It’s been an extraordinary roller coaster of a season for Alex Dowsett with highs low, illness and a couple of nasty crashes to contend with but the Movistar Team rider is still hoping to go out on a positive note.

Dowsett, who was in the leader's jersey at the Tour of Britain with two stages to go last year after his epic break on the Bath to Hemel Hempstead stage, is back for another pot at the title this time around while he is also eying up the Word Championships in Richmond Virginia with serious intent.
""Barring accidents he will be a key man in the Movistar Team line-up while he has ambitions do well in the Individual Time Trial and would like to be considered for the Great Britain road race team as well.
"It' been a topsy turvy year but that seems to sum up my career at present," admits Dowsett. "I'm either right up there with the very best of them or I'm absolutely useless. For whatever reason – illness, injury or just old fashioned poor form – there seems to be no in between with me. I want to start building some season long consistency into my career.
"You live and learn. I wouldn't swap my short time as holder of the Hour Record earlier this year for anything – my name goes alongside an incredible role of honour – but if I get to ride the Tour again I would make that the big focus of the season. I came out of the Hour campaign nearly 5kg heavier – track muscle – than was ideal and although I surprised myself by winning Bayern Rundfahrt I knew there was a load of work that needed doing. I went off to Majorca to ride the mountains in the heat to try and get really road fit but I was playing catch-up."

Dowsett is a little hard on himself. Bad luck and crashes played a considerable part and although they are part of racing their disruptive effect has to be factored in. Early in the year that successful Hour campaign had been delayed for seven weeks by a broken collarbone. In the original ‘masterplan’ there was going to be a much bigger block of road racing before the Tour de France but rarely can you have your cake and eat in sport.  Best laid plans and all that.
""His Tour de France meanwhile was seriously compromised by a bad crash on Stage Four that eventually saw Dowsett abandon on Stage 12, the last of the Pyrenean trilogy. And even then on his comeback last month he went down with a bad stomach bug at the Tour of Poland and had to abandon before an Individual Time Trial that he very much liked the look of.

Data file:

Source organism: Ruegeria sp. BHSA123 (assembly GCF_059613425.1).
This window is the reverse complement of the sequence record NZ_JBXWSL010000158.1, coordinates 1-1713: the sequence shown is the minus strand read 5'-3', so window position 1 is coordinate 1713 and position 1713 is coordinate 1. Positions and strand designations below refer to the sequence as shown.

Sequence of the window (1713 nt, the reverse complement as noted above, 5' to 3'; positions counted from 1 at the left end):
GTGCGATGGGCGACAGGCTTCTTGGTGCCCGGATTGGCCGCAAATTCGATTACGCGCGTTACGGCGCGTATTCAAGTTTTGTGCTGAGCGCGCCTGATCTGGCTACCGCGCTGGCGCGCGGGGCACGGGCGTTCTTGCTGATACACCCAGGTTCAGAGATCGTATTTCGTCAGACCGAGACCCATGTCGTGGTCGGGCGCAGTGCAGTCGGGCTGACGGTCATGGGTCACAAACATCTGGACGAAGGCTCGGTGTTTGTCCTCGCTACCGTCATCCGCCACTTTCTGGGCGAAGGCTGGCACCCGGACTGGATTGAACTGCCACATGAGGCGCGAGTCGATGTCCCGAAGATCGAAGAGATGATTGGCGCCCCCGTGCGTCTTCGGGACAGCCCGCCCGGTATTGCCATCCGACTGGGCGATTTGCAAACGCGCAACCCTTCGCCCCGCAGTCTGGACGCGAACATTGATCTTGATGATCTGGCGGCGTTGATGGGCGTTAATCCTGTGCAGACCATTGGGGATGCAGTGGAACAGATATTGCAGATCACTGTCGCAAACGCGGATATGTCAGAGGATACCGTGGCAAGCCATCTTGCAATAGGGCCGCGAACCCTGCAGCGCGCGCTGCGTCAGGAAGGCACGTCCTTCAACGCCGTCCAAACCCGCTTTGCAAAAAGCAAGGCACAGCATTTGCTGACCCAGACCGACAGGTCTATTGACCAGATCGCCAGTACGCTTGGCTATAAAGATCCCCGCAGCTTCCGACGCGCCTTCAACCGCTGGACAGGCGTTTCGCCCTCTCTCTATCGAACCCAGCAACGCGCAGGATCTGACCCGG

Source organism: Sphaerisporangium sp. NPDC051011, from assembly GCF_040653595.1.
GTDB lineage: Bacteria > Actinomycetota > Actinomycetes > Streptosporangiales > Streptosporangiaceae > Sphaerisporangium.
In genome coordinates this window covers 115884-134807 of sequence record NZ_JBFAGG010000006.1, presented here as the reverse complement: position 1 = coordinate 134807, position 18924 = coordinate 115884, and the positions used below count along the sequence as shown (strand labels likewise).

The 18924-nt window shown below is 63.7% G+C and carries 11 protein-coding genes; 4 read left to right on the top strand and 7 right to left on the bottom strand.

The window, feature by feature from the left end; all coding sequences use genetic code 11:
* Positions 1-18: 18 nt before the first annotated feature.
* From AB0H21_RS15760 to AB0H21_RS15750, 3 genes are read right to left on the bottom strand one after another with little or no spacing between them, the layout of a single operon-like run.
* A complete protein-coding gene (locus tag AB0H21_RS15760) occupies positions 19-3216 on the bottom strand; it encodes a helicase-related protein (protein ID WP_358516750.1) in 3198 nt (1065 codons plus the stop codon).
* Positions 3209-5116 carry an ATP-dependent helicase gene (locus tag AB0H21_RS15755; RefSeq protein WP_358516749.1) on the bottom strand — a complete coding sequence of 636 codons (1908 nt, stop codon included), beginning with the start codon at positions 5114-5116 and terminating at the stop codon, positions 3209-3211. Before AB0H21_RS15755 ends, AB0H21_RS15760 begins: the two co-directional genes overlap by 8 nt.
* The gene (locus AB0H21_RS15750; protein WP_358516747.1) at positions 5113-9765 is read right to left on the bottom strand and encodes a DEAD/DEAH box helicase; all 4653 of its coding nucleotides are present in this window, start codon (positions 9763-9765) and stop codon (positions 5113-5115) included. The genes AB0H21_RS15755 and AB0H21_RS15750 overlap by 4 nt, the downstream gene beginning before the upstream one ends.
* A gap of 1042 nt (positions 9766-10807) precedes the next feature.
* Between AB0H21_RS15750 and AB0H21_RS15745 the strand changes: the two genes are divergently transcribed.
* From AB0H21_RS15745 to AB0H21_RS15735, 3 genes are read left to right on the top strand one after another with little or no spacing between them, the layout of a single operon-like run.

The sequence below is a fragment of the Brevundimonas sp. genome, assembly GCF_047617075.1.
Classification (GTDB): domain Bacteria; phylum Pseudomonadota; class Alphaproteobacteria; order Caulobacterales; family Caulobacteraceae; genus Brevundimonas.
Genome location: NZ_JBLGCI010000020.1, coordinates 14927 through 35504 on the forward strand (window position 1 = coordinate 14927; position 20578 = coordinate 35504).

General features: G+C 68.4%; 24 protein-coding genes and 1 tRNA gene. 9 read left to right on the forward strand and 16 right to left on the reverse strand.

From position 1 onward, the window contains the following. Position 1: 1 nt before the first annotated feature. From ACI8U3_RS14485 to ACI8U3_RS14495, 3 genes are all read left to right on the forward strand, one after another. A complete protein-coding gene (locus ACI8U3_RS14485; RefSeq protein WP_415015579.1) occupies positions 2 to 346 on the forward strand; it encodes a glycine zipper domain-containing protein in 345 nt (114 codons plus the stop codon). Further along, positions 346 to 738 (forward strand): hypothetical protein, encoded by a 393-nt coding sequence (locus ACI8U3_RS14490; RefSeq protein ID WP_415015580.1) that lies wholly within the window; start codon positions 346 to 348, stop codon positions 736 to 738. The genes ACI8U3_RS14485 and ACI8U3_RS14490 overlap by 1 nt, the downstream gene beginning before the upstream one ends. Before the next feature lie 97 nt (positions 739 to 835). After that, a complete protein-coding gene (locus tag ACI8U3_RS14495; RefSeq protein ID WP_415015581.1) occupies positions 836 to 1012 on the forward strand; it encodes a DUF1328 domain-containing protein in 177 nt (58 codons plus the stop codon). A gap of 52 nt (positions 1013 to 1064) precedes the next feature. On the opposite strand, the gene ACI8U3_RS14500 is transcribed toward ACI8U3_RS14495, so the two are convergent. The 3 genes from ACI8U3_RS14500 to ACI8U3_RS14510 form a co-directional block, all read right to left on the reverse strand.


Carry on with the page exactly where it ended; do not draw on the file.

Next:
It’s the Tour crash and injury that still really grates though as Dowsett explains: "If it had been any other race I would have abandoned straight away but in the Tour medical advice goes straight out of the window. You only really abandon the moment you are physically unable to ride. Doing the sensible or logical thing doesn't really come into it, we have seen that hundreds of times in the race's history and again this year with Adam Hansen, Michael Matthews and others.
"Many riders have devoted the best part of a year preparing for this one race and with me it was also that desire to do the job I had been picked for. I was there for a specific purpose in the first nine days or ten days. Movistar are so packed with great climbers there was no great pressure for me to last much beyond that but there was a massive emphasis on me personally on that first phase of the race.

"Given that to be at barely 60-70% after the injury on day four was incredibly frustrating. I think I showed on Stage Two that I was in good form and riding well on those technical stages. When the cross winds happened that day and split everything up I was up there at the front with Nairo. Then suddenly there was a central reservation, Nairo was on the right and I was on the left.  We turned into the wind, it was complete chaos, and the next time I looked over Nairo wasn’t there.
"The crash came from nowhere but they usually do to be honest. You can ride in the correct approved fashion, up the front end, staying alert, taking no risks, and still end up in a bloody heap in the ditch!

"I had Valverde and Nairo on my wheel and things were getting very stressed that day leading up to the second section of cobbles. There was a quick left right and I was on the right hand side of the road. Someone – don’t know who – got it wrong three wheels ahead of me and that had a knock on effect and just shoved me off the road into a nasty gravel pavement full off sharp stones. Had it been a grassy bank I might have managed to bunny hop up or at least it would have been a soft landing, but when I went down on the gravel it wasn’t nice.